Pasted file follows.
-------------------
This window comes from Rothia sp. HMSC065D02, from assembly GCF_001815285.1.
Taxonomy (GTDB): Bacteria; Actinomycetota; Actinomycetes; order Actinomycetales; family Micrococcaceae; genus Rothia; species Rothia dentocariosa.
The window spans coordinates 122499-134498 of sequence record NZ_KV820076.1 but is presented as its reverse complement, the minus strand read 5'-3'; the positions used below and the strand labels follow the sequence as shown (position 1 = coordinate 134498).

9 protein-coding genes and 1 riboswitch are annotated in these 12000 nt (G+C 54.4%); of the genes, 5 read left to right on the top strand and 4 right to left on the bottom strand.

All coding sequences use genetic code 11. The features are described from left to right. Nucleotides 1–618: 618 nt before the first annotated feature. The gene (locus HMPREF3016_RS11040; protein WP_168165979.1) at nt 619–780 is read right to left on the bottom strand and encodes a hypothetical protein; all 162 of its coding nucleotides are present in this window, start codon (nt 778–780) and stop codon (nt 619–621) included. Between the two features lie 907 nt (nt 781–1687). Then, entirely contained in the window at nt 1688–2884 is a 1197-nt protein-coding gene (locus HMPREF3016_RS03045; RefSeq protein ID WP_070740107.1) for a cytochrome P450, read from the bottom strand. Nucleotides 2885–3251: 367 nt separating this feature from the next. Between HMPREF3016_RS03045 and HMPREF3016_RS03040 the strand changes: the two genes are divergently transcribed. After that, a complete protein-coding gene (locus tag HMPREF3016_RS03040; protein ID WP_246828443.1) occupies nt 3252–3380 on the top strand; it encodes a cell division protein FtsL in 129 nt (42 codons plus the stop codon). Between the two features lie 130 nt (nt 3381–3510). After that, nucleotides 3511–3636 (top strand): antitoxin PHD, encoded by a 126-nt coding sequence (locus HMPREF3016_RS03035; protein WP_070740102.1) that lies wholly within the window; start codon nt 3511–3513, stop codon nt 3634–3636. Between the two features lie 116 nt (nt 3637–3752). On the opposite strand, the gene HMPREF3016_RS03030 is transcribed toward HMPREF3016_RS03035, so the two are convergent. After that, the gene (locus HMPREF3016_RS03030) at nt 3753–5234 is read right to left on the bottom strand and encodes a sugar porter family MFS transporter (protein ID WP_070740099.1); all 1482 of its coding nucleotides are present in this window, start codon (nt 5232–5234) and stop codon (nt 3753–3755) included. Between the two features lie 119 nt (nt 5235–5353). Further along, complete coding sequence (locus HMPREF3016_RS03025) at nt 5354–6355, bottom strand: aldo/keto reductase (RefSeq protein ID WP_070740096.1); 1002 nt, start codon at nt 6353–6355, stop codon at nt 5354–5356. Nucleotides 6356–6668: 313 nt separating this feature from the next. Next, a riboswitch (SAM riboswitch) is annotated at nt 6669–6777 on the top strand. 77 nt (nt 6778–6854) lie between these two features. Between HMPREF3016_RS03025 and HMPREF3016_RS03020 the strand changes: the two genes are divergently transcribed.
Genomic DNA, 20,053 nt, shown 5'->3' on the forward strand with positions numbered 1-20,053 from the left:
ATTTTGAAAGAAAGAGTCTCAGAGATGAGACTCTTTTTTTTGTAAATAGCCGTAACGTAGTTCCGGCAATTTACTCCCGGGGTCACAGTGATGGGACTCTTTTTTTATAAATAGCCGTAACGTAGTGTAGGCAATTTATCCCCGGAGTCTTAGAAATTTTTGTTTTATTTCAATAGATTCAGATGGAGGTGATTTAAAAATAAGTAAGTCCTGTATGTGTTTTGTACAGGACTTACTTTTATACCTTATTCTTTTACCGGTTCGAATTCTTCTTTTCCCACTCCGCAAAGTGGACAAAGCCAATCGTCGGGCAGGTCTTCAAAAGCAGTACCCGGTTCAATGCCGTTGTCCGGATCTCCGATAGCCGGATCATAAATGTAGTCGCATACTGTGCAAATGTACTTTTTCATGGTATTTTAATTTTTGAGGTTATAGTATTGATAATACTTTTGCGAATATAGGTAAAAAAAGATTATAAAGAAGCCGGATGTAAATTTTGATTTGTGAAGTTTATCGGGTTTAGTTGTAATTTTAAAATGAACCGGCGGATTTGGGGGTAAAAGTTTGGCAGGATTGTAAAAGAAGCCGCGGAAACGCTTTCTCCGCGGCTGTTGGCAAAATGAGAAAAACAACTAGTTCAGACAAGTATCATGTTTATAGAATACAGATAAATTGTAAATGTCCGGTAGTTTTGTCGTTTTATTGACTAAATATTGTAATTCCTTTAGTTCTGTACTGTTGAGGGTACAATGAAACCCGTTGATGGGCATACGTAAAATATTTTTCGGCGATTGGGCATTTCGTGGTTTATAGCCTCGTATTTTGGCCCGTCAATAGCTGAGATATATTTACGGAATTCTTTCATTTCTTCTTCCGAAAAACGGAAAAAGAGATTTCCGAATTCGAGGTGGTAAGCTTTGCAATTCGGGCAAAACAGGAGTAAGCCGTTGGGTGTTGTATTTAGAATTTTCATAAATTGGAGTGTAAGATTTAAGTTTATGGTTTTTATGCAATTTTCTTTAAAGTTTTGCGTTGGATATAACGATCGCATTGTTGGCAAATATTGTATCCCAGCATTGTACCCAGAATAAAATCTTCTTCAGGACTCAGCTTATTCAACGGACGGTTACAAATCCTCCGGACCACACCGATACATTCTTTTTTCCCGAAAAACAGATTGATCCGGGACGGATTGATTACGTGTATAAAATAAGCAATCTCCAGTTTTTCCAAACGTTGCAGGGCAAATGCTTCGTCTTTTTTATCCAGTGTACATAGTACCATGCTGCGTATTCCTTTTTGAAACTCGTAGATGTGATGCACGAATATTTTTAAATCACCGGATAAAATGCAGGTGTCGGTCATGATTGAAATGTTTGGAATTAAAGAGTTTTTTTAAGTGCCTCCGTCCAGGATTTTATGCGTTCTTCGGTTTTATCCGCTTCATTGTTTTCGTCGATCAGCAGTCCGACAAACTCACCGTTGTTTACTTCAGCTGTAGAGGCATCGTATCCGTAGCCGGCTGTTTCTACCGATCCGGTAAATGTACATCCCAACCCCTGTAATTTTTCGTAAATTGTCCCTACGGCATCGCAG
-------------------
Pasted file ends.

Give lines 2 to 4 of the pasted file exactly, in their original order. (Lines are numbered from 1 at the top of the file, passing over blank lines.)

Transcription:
Taxonomy (GTDB): Bacteria; Actinomycetota; Actinomycetes; order Actinomycetales; family Micrococcaceae; genus Rothia; species Rothia dentocariosa.
The window spans coordinates 122499-134498 of sequence record NZ_KV820076.1 but is presented as its reverse complement, the minus strand read 5'-3'; the positions used below and the strand labels follow the sequence as shown (position 1 = coordinate 134498).

9 protein-coding genes and 1 riboswitch are annotated in these 12000 nt (G+C 54.4%); of the genes, 5 read left to right on the top strand and 4 right to left on the bottom strand.